I had seen Giant before I watched it for my blog, but only once. I was probably seventeen, and while I was seriously underwhemed with the way the stars were aged, I liked the movie overall. But now that I’m older and more analytical (and possibly more cynical), I’m not as impressed with it as I once was.
So what’s the story? Texas rancher Jordan “Bick” Benedict, Jr. has come to Maryland to buy a stallion to improve his breeding stock. There he meets Leslie, a lovely and spirited society girl. After talking to each other for less than ten minutes, they are deeply in love. They marry and go back to Reata, Jordan’s ranch in dry, dusty Texas. They spend the next 25 years adjusting not only to each other, but to the changing world around them.
The Good: Perhaps because of his early death, James Dean still haunts pop culture. Before I actually saw him in anything, I thought people were overreacting a bit when they talked about how a great young actor was lost. But he really was that good. He brings a pathos to Jett Rink, a low-class ranch hand who strikes oil. Without James Dean, Jett would have been a slightly ridiculous character, but James Dean allows us to see his motivations, his dreams and desires. He makes him human. James Dean died before the filming of Giant was completed, but he left his mark on the film and on film history.
Three supporting actors really stood out. Mercedes McCambridge is Luz Benedict, Jordan’s crusty older sister. She loves Reata more than anything and can do anything a man can do on the ranch. (SPOILER ALERT)Her death, which happens so conveniently soon after Leslie comes to Texas, is really quite touching. Chill Wills plays Uncle Bawley, a kindly older gentleman who helps Leslie understand Texas and the Benedict children understand life. Jordan Benedict III is played by Dennis Hopper in what must have been one of his first big movie roles. Jordy is a rather quiet young man, but he is deeply passionate below the surface. It’s a very fine performance.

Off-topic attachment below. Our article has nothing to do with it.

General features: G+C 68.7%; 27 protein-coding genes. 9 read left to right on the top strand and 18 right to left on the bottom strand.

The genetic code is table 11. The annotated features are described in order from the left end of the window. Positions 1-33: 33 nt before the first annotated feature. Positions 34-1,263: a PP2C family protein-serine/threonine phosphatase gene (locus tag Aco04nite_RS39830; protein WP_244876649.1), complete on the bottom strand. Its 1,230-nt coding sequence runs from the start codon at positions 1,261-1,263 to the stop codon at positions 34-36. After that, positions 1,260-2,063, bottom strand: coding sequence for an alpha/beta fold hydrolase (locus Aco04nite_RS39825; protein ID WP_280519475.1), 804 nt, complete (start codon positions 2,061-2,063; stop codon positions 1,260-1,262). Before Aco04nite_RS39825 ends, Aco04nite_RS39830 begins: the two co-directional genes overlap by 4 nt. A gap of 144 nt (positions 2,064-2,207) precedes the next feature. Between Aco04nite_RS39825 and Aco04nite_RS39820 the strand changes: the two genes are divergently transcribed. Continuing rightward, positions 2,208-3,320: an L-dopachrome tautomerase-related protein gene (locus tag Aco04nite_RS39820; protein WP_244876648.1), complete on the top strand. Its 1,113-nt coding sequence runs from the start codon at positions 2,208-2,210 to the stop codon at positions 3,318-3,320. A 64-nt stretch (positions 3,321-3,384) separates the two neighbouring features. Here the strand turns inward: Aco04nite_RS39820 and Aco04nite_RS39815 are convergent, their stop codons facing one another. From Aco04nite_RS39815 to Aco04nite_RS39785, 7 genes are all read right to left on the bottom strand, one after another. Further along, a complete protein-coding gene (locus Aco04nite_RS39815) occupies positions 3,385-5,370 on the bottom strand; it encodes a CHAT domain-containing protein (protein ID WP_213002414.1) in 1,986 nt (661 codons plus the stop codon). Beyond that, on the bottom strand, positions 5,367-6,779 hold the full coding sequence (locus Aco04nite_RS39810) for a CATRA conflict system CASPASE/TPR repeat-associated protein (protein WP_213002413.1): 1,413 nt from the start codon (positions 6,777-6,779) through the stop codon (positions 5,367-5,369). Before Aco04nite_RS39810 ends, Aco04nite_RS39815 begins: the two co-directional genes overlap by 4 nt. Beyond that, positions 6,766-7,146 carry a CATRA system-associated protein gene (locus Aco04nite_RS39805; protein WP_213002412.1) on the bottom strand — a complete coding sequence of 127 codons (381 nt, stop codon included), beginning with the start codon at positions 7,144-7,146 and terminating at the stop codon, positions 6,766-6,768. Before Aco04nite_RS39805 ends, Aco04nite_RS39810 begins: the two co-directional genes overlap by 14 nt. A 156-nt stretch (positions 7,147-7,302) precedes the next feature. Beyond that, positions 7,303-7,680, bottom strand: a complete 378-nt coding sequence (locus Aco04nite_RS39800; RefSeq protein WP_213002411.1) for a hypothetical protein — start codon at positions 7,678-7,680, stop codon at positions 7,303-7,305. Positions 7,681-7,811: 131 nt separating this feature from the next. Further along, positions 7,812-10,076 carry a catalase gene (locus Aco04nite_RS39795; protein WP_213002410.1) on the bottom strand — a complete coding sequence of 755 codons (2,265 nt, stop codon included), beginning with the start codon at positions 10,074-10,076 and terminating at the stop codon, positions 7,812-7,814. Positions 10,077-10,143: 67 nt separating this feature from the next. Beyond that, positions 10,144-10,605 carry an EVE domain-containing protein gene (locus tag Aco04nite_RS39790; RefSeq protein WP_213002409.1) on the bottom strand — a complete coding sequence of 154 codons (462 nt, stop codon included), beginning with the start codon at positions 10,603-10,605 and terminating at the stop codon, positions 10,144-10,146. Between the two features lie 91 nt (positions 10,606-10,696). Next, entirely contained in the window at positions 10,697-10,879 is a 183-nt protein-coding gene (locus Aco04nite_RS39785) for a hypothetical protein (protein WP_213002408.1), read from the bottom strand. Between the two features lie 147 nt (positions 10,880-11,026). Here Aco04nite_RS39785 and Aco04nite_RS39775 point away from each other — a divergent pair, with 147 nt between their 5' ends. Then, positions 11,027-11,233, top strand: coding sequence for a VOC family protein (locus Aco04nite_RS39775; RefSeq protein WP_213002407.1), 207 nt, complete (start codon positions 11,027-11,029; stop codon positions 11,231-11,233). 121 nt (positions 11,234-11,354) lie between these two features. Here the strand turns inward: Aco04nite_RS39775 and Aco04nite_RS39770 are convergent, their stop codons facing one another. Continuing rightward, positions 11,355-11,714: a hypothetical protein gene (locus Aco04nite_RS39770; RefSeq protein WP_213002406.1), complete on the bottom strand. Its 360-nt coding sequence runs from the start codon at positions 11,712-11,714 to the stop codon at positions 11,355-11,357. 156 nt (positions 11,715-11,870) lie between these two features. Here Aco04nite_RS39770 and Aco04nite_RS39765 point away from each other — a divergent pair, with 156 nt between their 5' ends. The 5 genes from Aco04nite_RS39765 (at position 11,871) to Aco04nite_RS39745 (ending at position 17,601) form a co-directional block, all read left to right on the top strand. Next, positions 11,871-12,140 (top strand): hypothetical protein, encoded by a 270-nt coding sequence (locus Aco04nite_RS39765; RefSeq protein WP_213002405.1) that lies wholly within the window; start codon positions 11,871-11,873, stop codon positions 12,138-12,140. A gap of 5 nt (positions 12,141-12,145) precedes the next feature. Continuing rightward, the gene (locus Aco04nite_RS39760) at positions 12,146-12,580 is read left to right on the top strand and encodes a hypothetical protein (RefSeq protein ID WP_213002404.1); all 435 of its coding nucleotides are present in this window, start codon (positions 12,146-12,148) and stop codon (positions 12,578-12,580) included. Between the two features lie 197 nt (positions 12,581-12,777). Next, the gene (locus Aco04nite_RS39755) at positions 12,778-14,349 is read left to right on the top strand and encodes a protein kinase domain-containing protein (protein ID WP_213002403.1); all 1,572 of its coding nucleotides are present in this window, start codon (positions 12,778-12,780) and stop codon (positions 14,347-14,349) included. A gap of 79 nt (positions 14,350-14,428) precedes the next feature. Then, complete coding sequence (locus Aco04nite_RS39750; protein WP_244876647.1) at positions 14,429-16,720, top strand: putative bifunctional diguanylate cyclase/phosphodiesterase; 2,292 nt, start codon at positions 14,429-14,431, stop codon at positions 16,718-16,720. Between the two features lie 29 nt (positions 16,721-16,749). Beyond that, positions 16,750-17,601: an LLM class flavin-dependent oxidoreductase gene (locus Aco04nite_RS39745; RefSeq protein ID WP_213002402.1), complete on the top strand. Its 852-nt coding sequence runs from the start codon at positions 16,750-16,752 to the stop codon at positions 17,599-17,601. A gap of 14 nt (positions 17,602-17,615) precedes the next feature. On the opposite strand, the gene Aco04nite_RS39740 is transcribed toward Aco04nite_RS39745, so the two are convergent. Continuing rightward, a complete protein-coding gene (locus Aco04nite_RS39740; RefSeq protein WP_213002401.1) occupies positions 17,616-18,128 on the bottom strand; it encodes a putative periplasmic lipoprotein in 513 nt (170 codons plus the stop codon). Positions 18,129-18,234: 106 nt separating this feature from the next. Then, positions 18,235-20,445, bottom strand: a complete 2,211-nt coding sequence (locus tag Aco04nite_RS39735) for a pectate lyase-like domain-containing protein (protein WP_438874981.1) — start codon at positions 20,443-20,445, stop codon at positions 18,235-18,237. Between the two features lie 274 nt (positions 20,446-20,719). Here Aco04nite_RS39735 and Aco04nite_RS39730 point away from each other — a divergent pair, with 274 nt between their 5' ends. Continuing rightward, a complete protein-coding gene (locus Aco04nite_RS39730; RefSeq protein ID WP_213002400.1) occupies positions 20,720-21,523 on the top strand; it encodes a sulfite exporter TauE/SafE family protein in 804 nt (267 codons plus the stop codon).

The Bad: I really enjoyed the first half of Giant. Up until the point where Jett finds his oil, it’s tight and focused. After that, it feels looser and more meandering. It doesn’t feel like it has a central focus. Jordan and Leslie and their relationship aren’t as important as they were, but nothing steps up to fill that vacuum. I don’t know if that’s how it is in the novel that Giant is based on, but it made the second half feel less meaningful and somewhat disconnected from the first half.
Giant must begin sometime in the 1920s since the movie spans 25 or 30 years, but you can’t really tell from the costume design. Elizabeth Taylor’s clothes are waaaay too 1950s-fashionable for the 1920s. The other costumes are not as bad. I guess it was decided that it wouldn’t do to have Elizabeth Taylor wearing thirty-year-old fashions. But I want Luz II’s white formal. It’s gorgeous.
The Ugly: The makeup in this movie is so bad that I have been using it as my standard of bad makeup for fifteen years. Elizabeth Taylor, Rock Hudson, and James Dean are “aged” thirty years by wearing grey wigs. That’s about it. That makes it hard to believe that Elizabeth Taylor and Rock Hudson are parents with grown children, let alone grandparents. It’s a little bit silly.
The thing I hated most about this movie is Leslie. She doesn’t grow or change at all in the course of the movie, even though she’s supposed to be about eighteen when she marries Jordan. She swoops in from Maryland and teaches all the ignorant, backward Texans what is acceptable in life. Yes, the Texans do have some deplorable attitudes, but the fact that Leslie is the only enlightened one is very grating. How exactly did a rich doctor’s daughter have so much life experience at eighteen that she has so much wisdom? It’s hard to watch a three-hour movie with a paragon as the main character. It makes it hard to suspend your disbelief.
Oscars Won: Best director.
Other Oscar Nominations: Best picture; best actor in a leading role (James Dean); best actor in a leading role (Rock Hudson); best actress in a supporting role (Mercedes McCambridge); best writing, best screenplay – adapted; best art direction-set direction, color; best costume design, color; best film editing; best music, scoring of a dramatic or comedy picture.